What does microfinance mean to you?
The development and growth of the microfinance market does not only affect those who engage in or consider microfinance services. Here’s how it can affect you:
- As an investor: Focused on return institutional investors are now making microfinance-related investments. In addition, the main rating agencies rate microfinance transactions. For example, Morgan Stanley issued a microfinance-backed bond, which contained slices and was assessed “AA” by S&P. (For more on debt rating, please see: What is a business credit score?) This shows that microfinance is starting to offer investment opportunities to all investors. The Micro Banking Bulletin reports that 63 of the world’s largest MFIs have a average yield (after adjustment for inflation and after removing subsidies programs received) of approximately 2.5% of total assets. Local and regional banks are generally the first to integrate microfinance investments into their portfolios, while large international banks currently prefer to provide financing to other banks, MFIs or NGOs. As mentioned earlier, even consumer finance companies can be exposed to microfinance activities. As an investor, you may want to check whether the companies in which you invest are exposed to microfinance and, if so, whether the risk-return characteristics of these activities are of interest to you. Visit the MIX market for current information on the supply, demand and facilitation of capital in the microfinance market.
- As a finance professional: Microfinance requires highly specialized financial knowledge as well as a unique combination of skills, such as knowledge of social sciences, local languages and customs. New careers are emerging to meet these unique demands. For finance professionals, this means that new careers are opening up for those with this unique combination of skills and experience. In addition, traditional professional roles are fading because microfinance brings together professionals with varied backgrounds to work in collaborative teams. For example, development professionals (such as those who have worked for the Asian Development Bank or other development agencies) can now work side by side with venture capitalist. You will find a wide range of career opportunities in microfinance at Microfinance Gateway.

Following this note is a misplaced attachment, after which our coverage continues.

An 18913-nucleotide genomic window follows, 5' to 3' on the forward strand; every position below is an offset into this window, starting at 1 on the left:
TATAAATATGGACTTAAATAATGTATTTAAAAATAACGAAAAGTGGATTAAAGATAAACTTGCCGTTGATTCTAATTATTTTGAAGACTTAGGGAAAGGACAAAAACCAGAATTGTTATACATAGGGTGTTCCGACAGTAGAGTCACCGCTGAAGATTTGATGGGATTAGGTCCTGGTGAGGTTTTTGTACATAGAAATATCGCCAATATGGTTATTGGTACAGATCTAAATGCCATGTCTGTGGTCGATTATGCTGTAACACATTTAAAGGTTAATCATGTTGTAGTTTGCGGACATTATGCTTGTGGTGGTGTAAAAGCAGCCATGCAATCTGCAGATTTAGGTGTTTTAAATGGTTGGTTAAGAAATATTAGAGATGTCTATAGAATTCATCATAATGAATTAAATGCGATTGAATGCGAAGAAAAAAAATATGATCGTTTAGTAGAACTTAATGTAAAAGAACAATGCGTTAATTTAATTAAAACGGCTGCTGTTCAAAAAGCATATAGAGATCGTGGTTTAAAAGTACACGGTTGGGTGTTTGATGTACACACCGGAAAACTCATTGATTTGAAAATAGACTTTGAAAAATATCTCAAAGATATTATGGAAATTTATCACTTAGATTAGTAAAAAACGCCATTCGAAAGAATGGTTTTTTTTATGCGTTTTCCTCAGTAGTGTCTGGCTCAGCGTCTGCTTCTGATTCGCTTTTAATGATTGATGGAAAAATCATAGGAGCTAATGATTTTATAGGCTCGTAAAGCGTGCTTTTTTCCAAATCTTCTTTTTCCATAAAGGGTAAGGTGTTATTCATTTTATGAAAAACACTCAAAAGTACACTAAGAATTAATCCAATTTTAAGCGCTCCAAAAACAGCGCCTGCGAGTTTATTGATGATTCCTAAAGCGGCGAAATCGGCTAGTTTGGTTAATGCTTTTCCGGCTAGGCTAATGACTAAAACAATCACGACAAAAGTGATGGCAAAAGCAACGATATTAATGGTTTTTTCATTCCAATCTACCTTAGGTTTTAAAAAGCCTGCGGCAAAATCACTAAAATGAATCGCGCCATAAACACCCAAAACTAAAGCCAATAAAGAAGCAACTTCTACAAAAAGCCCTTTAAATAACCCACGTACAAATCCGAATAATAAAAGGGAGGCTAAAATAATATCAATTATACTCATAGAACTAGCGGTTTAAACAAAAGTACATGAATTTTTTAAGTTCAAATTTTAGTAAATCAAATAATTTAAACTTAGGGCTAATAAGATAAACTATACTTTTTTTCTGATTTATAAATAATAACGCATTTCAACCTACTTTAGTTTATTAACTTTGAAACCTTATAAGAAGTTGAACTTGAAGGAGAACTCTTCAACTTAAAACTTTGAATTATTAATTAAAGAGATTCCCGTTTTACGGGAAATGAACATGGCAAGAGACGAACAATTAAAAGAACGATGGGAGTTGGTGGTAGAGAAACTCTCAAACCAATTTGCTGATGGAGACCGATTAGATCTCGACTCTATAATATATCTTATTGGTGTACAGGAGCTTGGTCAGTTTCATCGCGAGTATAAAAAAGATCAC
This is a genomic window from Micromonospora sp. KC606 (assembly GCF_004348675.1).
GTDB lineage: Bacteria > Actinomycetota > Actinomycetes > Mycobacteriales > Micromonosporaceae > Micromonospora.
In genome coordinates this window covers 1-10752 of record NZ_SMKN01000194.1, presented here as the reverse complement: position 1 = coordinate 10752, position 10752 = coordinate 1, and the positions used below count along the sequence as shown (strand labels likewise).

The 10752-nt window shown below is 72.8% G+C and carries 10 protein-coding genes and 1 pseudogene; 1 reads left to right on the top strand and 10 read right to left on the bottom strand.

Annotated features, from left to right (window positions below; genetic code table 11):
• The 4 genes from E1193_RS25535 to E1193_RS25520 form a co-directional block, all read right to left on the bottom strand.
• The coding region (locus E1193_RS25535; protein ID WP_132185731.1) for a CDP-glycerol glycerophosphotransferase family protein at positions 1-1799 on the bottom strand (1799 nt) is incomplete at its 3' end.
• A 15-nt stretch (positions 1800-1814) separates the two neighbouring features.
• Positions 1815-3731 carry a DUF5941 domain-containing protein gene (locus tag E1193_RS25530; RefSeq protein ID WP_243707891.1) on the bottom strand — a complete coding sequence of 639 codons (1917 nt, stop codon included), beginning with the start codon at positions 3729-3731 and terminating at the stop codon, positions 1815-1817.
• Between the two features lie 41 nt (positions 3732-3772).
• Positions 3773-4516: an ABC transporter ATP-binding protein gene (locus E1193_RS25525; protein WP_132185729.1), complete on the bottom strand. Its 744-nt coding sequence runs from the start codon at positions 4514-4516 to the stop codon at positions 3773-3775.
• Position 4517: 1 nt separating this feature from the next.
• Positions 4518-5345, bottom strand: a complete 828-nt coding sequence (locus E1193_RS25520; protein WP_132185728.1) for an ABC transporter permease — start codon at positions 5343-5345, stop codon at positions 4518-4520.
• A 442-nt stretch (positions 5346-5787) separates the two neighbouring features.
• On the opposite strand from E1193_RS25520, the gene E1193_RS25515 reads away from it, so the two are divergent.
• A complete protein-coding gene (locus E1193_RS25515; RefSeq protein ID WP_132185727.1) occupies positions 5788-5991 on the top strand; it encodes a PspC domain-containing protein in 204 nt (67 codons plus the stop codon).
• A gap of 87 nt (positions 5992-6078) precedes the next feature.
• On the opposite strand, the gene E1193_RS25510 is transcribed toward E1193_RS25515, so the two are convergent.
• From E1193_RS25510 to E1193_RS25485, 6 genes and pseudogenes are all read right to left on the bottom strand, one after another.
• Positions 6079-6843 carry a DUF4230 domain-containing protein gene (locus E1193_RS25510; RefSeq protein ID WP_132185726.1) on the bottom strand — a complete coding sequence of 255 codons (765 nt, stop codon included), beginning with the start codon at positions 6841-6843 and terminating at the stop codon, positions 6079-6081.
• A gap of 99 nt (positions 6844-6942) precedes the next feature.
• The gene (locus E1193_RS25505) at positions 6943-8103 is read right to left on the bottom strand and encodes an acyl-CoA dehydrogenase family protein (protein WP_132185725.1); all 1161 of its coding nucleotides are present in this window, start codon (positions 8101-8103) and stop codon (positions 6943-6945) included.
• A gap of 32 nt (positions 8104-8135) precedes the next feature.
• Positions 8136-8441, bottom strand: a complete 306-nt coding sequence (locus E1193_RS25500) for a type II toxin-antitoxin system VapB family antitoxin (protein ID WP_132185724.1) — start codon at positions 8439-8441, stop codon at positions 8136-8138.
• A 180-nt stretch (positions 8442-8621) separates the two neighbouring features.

- Personally : Some believe that we are living in a time when poverty could be eradicated. Studies support this belief. According to the Virtual Microcredit Library, over an eight-year period, among the poorest in Bangladesh without any credit service, only 4% rose above the poverty line. But among individuals and families benefiting from microcredit from an MFI, more than 48% have passed the poverty line. What eradicating poverty means to you as an individual largely depends on your personal philosophy. You might welcome it as a key achievement in human history. You might also celebrate the possibility that we can all buy and sell to each other. Individuals looking to be part of this poverty eradication phenomenon can now lend money to a micro-entrepreneur in another part of the world through the non-profit online service. Kiva.
Capital and expertise are increasingly flowing into microfinance. Increased competition can be observed among MFIs. As they continue to develop their internal operating capabilities, more of the potential 80% of the market will be served. Key players such as rating agencies and institutional investors are also entering the market, signaling that a real market is developing. Although microfinance has been around since the 1970s, it is now much more relevant to investors, finance professionals and individuals. Specifically, you may wish to examine your portfolio, career opportunities, or personal philosophy to determine the impact the microfinance phenomenon has on you. (For more on this topic, see Using social finance to create a better world.)